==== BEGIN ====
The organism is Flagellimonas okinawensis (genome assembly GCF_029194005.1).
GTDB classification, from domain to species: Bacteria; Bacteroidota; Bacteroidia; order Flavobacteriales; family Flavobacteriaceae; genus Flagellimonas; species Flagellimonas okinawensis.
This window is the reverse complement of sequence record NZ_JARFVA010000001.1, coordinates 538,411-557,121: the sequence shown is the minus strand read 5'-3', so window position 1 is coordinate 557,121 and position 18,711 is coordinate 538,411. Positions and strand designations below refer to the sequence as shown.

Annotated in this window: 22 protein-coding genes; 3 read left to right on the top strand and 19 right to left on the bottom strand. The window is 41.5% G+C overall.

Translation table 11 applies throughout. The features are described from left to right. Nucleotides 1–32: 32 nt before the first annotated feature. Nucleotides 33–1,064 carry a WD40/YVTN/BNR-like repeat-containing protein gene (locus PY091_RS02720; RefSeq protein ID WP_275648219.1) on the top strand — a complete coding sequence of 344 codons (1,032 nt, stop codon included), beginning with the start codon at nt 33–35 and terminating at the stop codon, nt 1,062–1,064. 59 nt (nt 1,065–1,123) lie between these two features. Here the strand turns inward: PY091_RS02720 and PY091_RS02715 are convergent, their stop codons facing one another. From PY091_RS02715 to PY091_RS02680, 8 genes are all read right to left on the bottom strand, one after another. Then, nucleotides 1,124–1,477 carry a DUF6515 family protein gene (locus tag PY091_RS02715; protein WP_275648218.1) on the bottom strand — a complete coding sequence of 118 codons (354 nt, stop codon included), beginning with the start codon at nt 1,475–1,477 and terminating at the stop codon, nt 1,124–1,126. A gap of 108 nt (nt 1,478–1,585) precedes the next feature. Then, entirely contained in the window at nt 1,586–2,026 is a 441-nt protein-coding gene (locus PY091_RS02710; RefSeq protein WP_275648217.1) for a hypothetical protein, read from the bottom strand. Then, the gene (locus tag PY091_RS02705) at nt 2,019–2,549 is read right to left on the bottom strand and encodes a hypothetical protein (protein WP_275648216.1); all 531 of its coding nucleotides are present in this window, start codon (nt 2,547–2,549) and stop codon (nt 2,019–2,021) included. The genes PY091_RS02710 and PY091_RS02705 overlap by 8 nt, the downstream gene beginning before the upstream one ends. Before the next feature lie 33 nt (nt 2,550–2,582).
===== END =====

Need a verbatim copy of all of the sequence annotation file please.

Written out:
The organism is Flagellimonas okinawensis (genome assembly GCF_029194005.1).
GTDB classification, from domain to species: Bacteria; Bacteroidota; Bacteroidia; order Flavobacteriales; family Flavobacteriaceae; genus Flagellimonas; species Flagellimonas okinawensis.
This window is the reverse complement of sequence record NZ_JARFVA010000001.1, coordinates 538,411-557,121: the sequence shown is the minus strand read 5'-3', so window position 1 is coordinate 557,121 and position 18,711 is coordinate 538,411. Positions and strand designations below refer to the sequence as shown.

Annotated in this window: 22 protein-coding genes; 3 read left to right on the top strand and 19 right to left on the bottom strand. The window is 41.5% G+C overall.

Translation table 11 applies throughout. The features are described from left to right. Nucleotides 1–32: 32 nt before the first annotated feature. Nucleotides 33–1,064 carry a WD40/YVTN/BNR-like repeat-containing protein gene (locus PY091_RS02720; RefSeq protein ID WP_275648219.1) on the top strand — a complete coding sequence of 344 codons (1,032 nt, stop codon included), beginning with the start codon at nt 33–35 and terminating at the stop codon, nt 1,062–1,064. 59 nt (nt 1,065–1,123) lie between these two features. Here the strand turns inward: PY091_RS02720 and PY091_RS02715 are convergent, their stop codons facing one another. From PY091_RS02715 to PY091_RS02680, 8 genes are all read right to left on the bottom strand, one after another. Then, nucleotides 1,124–1,477 carry a DUF6515 family protein gene (locus tag PY091_RS02715; protein WP_275648218.1) on the bottom strand — a complete coding sequence of 118 codons (354 nt, stop codon included), beginning with the start codon at nt 1,475–1,477 and terminating at the stop codon, nt 1,124–1,126. A gap of 108 nt (nt 1,478–1,585) precedes the next feature. Then, entirely contained in the window at nt 1,586–2,026 is a 441-nt protein-coding gene (locus PY091_RS02710; RefSeq protein WP_275648217.1) for a hypothetical protein, read from the bottom strand. Then, the gene (locus tag PY091_RS02705) at nt 2,019–2,549 is read right to left on the bottom strand and encodes a hypothetical protein (protein WP_275648216.1); all 531 of its coding nucleotides are present in this window, start codon (nt 2,547–2,549) and stop codon (nt 2,019–2,021) included. The genes PY091_RS02710 and PY091_RS02705 overlap by 8 nt, the downstream gene beginning before the upstream one ends. Before the next feature lie 33 nt (nt 2,550–2,582).